Sid Perkins

Freelance Writer

Sid is a freelance science journalist. He lives in Crossville, Tenn., with his wife, two dogs and three cats. He specializes in earth sciences and paleontology but often tackles topics such as astronomy, planetary science, materials science and engineering. 


In 2009, Sid won the Award for Distinguished Science Journalism in the Atmospheric and Related Sciences from the American Meteorological Society. And in 2002, he shared the American Astronomical Society’s Solar Physics Division’s Award for Popular Writing on Solar Physics. Sid’s writing also appears in Science, Nature, Scientific American, the Proceedings of the National Academy of Sciences and Science News.

All Stories by Sid Perkins

  1. Materials Science

    Silk can be molded into strong medical implants

    Freeze-dried and powdered silk has a long shelf life. It also is cheap to ship and can be molded into sturdy medical implants.

  2. Fossils

    Small T. rex ‘cousins’ may actually have been growing teens

    Dinosaurs once thought to be mini cousins of Tyrannosaurus rex may have been merely adolescent members of the famous species, a new study suggests.

  3. Physics

    Tests challenge whether centuries-old violins really are the best ever

    Some centuries-old Italian violins are reputed to be the best ever made. Scientists tested that. Their data now show new instruments can sound at least as good — and sometimes better.

  4. Tech

    Weird little fish inspires the development of super-grippers

    Suction-cup designers were inspired by the rock-grabbing tricks of the aptly named clingfish.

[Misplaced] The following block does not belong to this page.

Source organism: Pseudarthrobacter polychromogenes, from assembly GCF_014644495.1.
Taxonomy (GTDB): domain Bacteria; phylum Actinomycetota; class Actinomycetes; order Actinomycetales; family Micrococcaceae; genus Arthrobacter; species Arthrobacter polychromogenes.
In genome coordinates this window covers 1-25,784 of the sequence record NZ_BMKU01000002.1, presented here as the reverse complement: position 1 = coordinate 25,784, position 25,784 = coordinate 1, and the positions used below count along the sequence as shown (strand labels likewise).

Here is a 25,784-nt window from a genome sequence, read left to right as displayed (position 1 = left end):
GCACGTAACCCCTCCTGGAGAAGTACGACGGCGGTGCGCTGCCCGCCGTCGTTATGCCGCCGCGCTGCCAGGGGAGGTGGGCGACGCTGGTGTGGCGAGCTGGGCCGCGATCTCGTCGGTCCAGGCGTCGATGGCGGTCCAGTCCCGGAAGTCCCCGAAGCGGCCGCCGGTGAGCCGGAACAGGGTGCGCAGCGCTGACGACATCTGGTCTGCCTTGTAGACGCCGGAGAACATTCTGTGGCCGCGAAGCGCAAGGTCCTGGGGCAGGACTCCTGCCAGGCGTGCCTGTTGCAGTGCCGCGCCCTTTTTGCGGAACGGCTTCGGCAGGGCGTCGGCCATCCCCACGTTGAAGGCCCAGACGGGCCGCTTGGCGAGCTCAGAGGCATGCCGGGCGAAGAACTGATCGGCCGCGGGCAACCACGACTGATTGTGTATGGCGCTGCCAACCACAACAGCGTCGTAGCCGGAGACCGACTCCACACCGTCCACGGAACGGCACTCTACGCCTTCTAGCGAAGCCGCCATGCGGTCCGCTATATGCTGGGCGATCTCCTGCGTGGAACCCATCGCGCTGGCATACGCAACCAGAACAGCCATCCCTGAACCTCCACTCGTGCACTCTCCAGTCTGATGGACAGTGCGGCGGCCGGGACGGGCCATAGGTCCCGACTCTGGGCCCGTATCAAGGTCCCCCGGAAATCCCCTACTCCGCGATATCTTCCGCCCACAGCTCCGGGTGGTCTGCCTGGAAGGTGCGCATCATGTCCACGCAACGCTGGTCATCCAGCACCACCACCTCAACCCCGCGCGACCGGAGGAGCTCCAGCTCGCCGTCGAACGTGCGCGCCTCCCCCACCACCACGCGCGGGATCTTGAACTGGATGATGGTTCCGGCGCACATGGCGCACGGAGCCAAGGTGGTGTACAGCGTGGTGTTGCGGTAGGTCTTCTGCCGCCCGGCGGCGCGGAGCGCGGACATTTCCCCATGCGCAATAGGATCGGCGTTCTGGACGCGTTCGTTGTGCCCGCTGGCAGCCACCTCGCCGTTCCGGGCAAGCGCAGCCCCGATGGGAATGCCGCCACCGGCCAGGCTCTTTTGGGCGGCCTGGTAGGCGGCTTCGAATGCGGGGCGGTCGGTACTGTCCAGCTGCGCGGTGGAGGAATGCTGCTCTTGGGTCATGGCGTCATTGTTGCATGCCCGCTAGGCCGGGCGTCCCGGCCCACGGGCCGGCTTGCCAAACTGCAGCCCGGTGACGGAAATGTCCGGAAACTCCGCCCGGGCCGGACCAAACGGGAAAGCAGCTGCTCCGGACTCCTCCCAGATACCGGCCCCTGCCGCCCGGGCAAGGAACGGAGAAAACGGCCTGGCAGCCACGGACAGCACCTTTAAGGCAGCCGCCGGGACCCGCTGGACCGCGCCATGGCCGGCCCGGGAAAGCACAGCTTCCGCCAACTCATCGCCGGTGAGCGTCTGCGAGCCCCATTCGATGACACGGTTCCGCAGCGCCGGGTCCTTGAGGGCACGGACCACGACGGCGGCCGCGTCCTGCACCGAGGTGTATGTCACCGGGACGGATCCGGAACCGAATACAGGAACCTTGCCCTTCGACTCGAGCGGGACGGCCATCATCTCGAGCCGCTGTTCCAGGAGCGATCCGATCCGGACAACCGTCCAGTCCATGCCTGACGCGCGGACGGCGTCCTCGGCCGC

5. Physics

    Fireworks shower the skies with science

    Filling the night sky with fireworks requires the help of chemists, electrical engineers and people who can choreograph theatrical shows.

  6. Materials Science

    Analyze This: Do exotic woods make better guitars?

    When comparing the sound of guitars made from rare and costly woods to those made with common, cheaper alternatives, guitarists couldn’t tell much of a difference.

  7. Physics

    Heat signatures help track down old and still deadly land mines

    A new technique for locating land mines uses infrared cameras on drones. The novel technology uses temperature differences to find camouflaged mines before anyone might accidentally step on them.

  8. Earth

    Earth’s permafrost is heating up

    Climate change is warming Earth’s permafrost — and in some places thawing it. This could lead to massive releases of planet-warming greenhouse gases.

  9. Earth

    ICESat-2 measures ice and more from space

    ICESat-2, launched in September 2018, will detect changes in Earth’s ice sheets and glaciers. It also will monitor our planet’s forests and clear shallow waters.

  10. Earth

    The odd ways that weather can unfold in a warming world

    New analyses describe how global and regional weather may unfold in the coming decades as people release more planet-warming greenhouse gases.

  11. Environment

    People are changing which parts of Earth get more (or less) water

    Human activities have been reshaping the planet’s water map. Some changes created new lakes. Others caused lakes to disappear.

  12. Earth

    Robots and ‘green energy’ win the day at Intel ISEF

    The top three awards — each worth $50,000 to $75,000 — went for a window-washing robot, low-cost big batteries and ‘green’ capacitors